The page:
For the past five years, Lynette McInnis has been organizing an event in Grand Bahama called Join Me on the Bridge, which falls on International Women’s Day each year. The event successfully brings together women and men from different backgrounds, countries, and political parties (things that tend to divide us) for a common, unifying goal: to join together to celebrate women’s achievements and show support for their issues.
The aim is that the event isn’t something that lasts just a single day, but is a catalyst for positive change. Lynette’s hope has always been that the event will be the spark - the conversation starter - that encourages people to discuss the issues, learn and educate, come together and move forward to help make the positive change and advancement we strive for happen. The overall mission is peace, hope and equality for all. The event has grown from its humble beginnings on the Casuarina Bridge with only seven attendees in its first year in 2010 to over 120 this year.
One of the women to join Lynette on the bridge this year was Senator Tanisha Tynes. Tanisha was the keynote speaker at the event and as I sat in the audience and thought about the work Lynette put into this event and listened to the words that Tanisha spoke, I was so proud to be a woman and wanted to learn more about both of them.
Lynette and Tanisha have interesting stories that have brought them to this point in their lives where they can be a motivation to fellow women. Lynette has traveled all over the world including an independent motorcycle expedition from London to Cape Town (1990-1991). The year-long adventure covered two continents, 24 countries, and more than 20,000 miles and she immersed herself in the extreme issues that women in Africa face. Her work for women’s rights continued.
Tanisha plays an instrumental role in motivating girls and women in Grand Bahama. Her contributions to the community are remarkable. Tanisha is currently the Vice President for Alpha Kappa Alpha Sorority, Incorporated. Through this dedicated women’s service organization, Tanisha acts as an advisor and mentor for the ‘Twenty Pearls’ program, mentoring high school girls and the ‘Emerging Young Leaders’ initiative which develops leadership skills and community mindedness in girls in grades 6-8. Along with her sorority sisters, Tanisha also takes part in food drives, beach clean-ups and literacy programs. She has participated in the Keep Grand Bahama Clean project and contributed to AKA Inc.’s purchase and donation of a ‘Reef Ball’ to protect the island’s coastline.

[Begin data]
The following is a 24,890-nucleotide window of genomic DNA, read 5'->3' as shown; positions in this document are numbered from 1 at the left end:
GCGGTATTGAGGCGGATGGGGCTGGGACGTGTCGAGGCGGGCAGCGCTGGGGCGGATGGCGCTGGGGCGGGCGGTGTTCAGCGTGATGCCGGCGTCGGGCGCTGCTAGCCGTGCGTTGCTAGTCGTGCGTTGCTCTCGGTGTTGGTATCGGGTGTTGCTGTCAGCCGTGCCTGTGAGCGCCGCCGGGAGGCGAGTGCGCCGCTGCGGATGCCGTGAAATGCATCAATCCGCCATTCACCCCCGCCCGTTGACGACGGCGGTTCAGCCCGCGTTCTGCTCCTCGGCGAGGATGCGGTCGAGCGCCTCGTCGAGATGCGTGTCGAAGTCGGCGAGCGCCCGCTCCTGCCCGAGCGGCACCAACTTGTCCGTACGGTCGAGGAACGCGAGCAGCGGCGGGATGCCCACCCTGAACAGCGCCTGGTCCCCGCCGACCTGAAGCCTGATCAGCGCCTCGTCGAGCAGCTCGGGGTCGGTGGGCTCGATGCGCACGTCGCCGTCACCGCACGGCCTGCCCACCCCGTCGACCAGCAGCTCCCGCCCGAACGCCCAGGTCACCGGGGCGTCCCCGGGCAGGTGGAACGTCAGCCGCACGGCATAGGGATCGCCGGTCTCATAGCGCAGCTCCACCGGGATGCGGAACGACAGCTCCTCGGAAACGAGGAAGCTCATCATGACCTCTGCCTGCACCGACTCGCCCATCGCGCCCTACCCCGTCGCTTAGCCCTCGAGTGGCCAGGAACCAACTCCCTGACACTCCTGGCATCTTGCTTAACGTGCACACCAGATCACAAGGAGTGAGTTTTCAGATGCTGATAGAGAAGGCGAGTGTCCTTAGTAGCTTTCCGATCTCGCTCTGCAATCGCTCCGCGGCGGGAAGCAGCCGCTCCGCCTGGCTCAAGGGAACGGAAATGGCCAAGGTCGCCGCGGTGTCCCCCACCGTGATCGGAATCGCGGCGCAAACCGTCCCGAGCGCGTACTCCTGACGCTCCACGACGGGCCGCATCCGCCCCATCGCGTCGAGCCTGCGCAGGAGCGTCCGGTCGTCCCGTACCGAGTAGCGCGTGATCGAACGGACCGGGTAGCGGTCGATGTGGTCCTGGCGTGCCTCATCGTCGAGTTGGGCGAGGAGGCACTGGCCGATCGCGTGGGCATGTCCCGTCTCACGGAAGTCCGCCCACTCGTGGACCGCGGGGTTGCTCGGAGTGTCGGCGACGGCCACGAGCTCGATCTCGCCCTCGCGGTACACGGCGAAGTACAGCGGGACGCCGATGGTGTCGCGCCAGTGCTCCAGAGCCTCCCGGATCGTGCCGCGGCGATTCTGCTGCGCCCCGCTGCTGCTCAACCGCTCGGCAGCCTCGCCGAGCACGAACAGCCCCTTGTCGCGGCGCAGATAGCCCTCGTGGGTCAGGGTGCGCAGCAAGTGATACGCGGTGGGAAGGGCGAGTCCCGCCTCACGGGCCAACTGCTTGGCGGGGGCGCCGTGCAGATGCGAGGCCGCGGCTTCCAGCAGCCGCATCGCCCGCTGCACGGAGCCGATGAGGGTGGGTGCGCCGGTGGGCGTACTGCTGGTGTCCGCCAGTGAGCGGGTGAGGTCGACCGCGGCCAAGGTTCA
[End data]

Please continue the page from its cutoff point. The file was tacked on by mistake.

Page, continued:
As an attorney, Tanisha is a member of the International Federation of Women Lawyers (F.I.D.A.). F.I.D.A. is concerned with protecting and promoting the rights of women and children domestically and internationally. Tanisha assisted with organizing the joint-hosting with AKA, Inc. and F.I.D.A., the first screening in Grand Bahama of the documentary ‘Womanish Ways’ on the Women’s Suffrage Movement in The Bahamas.
Lynette and Tanisha share the same optimism that the hopes, aspirations, and feelings of empowerment for women go far beyond National Women’s Month and continues year-round. Tanisha’s thoughts on National Women’s Month can be the motivation that we all need to achieve this.
“National Women’s Month is a wonderful opportunity for all members of our community to reflect on and celebrate the myriad contributions of women to Bahamian society and to our country as a whole,” said Tanisha. “We celebrate the women of our past who have fought for the rights and freedoms we did not always have but presently enjoy. We celebrate the women of today who continue the struggle in the face of an ever-present prejudice that seeks to place a ceiling on their lives.
During this month we tend to highlight the achievements of women who have dared to dream, to strive and to succeed on a national level in spheres traditionally dominated by men. But while it is important to recognize the achievements of those women who have succeeded as public figures, we must not stop there.
“As a people we must learn to revere the women in our everyday lives whose sacrifices, made outside of the limelight, are often taken for granted. We must recognize and celebrate the unselfish gifts of women in our community in their roles as child bearer, caretaker, educator, healer, counselor, companion, friend, provider... the list goes on.
And if through our reflections and celebrations during National Women’s Month we can develop an ongoing appreciation for our women, we might make some small steps towards reducing the incidences of domestic violence and other forms of criminal violence and abuse against our women. Women are to be celebrated,” Tanisha concluded.
At the beginning of March, my goal was to recognize outstanding women in our community and to bring attention and praise to all women in Grand Bahama. It has been an inspirational venture. There are countless, amazing women in our community who are making a positive difference in our country and our world. My wish is that all those who have read these stories will continue to celebrate and support women. Happy National Women’s Month.
Published Saturday, March 29, 2014